Seeing Old Through New Eyes

“I’d rather be bored than bored and depressed.”

This was my son’s response when I asked him yesterday why he would prefer to stay behind at my brother’s house (and potentially alone) than to come along with me and my husband to take my dad out to dinner again last night.

My son has been a trooper these last few days. He’s sat through several visits and outings with his grandpa but yesterday he needed a break.  I really don’t blame him.  It’s a lot of “reality” for a 10-year-old to process. My son is a sensitive and compassionate little boy.  He has a big heart and watching my dad unable to do so many things he used to do makes him sad and uncomfortable.

His response reminded me of the times when I was a little girl and my family would travel from Arizona back to Michigan to visit my grandparents. I loved visiting my dad’s side of the family but I dreaded the visits with my mom’s side of the family. My Grandma Stamm (Grandpa Stamm died before I was born) was older and I didn’t know her very well.  Her house was old and it always smelled funny…like propane.

I vividly remember one visit when we had to go over to her house for dinner. Every spoonful of scalloped potatoes on my plate, felt like a spoonful of poison sliding down my throat. I feared the food was as old as the house we were in and the old woman who lived there.  It was that same visit when I briefly got locked in her bathroom too, the rusty old doorknob got stuck and I panicked.  The 30 seconds I was trapped inside the old felt like a lifetime.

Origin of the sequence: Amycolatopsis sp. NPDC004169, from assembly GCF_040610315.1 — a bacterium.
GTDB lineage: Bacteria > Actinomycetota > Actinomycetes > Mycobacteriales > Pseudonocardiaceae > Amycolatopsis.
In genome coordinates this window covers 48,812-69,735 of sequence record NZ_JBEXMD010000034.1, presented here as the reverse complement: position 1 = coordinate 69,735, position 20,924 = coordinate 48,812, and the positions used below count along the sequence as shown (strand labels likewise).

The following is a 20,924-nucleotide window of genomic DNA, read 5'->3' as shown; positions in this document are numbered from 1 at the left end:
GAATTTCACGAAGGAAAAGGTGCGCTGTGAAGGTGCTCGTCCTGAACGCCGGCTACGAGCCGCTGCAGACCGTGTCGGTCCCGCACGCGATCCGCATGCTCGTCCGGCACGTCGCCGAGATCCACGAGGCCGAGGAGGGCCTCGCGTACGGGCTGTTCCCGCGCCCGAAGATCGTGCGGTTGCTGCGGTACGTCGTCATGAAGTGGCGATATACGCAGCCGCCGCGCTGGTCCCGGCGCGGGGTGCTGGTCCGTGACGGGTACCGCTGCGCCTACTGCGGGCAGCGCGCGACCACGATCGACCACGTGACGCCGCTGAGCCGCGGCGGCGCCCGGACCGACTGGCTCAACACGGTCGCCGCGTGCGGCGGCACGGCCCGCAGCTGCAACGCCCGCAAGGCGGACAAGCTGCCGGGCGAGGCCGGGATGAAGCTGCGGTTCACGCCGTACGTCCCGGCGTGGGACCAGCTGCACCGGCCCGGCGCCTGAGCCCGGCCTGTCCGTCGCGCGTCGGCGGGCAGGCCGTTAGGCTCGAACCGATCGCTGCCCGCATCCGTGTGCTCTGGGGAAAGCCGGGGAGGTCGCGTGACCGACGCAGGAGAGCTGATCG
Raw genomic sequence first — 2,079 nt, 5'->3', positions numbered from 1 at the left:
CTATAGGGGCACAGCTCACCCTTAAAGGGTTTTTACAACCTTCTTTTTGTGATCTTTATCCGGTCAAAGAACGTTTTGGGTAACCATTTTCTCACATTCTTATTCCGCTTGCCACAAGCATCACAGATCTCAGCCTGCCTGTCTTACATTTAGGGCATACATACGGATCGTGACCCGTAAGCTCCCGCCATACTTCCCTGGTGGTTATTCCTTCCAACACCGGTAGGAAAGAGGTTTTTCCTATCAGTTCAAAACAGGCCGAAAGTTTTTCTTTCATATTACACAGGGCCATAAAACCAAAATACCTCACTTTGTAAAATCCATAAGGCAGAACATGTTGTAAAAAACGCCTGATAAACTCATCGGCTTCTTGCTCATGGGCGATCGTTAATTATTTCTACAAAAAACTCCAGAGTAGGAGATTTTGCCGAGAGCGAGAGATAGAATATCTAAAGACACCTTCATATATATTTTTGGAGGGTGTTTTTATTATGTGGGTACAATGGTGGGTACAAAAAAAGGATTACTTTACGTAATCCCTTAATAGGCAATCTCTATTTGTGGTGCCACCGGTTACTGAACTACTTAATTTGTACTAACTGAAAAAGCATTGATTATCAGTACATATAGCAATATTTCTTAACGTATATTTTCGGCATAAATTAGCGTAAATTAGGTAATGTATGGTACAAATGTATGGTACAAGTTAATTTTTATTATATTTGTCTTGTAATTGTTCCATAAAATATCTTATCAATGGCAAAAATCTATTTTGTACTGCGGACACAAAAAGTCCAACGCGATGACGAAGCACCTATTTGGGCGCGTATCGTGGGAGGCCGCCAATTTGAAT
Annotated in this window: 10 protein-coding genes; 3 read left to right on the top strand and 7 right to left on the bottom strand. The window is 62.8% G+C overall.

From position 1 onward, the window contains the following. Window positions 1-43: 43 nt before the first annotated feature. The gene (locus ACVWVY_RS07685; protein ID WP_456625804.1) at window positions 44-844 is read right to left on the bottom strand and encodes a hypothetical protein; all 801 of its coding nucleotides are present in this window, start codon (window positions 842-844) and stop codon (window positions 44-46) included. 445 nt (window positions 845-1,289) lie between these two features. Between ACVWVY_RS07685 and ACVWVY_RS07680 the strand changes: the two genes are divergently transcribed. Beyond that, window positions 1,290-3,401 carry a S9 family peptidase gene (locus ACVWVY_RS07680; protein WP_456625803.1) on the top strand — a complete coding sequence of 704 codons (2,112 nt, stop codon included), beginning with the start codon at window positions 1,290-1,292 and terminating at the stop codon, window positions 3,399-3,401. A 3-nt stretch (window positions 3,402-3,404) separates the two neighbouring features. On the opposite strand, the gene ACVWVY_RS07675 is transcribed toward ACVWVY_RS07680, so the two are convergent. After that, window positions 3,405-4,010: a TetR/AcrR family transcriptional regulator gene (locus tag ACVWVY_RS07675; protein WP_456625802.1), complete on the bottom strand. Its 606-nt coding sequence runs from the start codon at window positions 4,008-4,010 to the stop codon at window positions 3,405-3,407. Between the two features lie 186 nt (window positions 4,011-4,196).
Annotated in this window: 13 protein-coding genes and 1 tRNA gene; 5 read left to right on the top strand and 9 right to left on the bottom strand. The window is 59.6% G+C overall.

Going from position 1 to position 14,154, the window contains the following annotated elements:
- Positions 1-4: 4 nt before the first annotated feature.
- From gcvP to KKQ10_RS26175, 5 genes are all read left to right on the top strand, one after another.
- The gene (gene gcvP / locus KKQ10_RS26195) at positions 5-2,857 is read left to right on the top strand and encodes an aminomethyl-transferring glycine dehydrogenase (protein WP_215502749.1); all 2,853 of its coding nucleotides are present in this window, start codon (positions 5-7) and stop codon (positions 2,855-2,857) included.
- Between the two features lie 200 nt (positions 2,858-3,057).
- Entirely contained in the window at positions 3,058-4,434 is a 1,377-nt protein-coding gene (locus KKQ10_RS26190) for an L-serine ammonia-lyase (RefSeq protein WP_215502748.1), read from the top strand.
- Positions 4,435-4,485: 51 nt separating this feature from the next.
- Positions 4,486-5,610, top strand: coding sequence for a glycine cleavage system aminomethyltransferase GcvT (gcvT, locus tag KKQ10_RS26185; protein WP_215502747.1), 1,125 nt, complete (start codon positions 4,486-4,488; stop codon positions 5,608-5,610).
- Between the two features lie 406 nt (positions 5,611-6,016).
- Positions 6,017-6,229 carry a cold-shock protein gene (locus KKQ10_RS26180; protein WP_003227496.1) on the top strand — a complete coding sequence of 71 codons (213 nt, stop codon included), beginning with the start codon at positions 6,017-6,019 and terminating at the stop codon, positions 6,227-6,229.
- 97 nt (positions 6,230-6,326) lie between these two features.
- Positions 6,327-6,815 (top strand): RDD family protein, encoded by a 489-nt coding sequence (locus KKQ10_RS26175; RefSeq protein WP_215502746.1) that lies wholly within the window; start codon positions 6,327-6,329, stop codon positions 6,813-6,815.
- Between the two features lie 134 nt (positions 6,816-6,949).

I can now see those annual trips to visit Grandma Stamm through a different set of eyes.  I can now see them through my mom’s eyes.  I am now the daughter who watches an elderly parent navigate their way through these final stages of life.  It can be hard.  It can be exhausting.  And, yes, it can be sad.

But, one thing I’ve learned as I grow older is that you can’t run away from it.  You can’t avoid the sad. You must face it and walk through it.  Even though these visits are bittersweet, I’m grateful for this time I’ve had with my dad this week,  And, I would much prefer bittersweet than a head and heart weighed down by a ton of “I should haves.”

What sad things in life are you tempted to run away from?

One thought on “Seeing Old Through New Eyes

  1. Jeremy Riley

    That is a difficult time, Eileen. I cannot imagine going through that right now. One of the greatest paradigm shifts for me in questions of suffering/sadness comes from Frankl. His insight of finding a redemptive element is all the more powerful since he went through the Holocaust.

    I’m tempted to run away from plans that shake, crumble, and have to be aborted.


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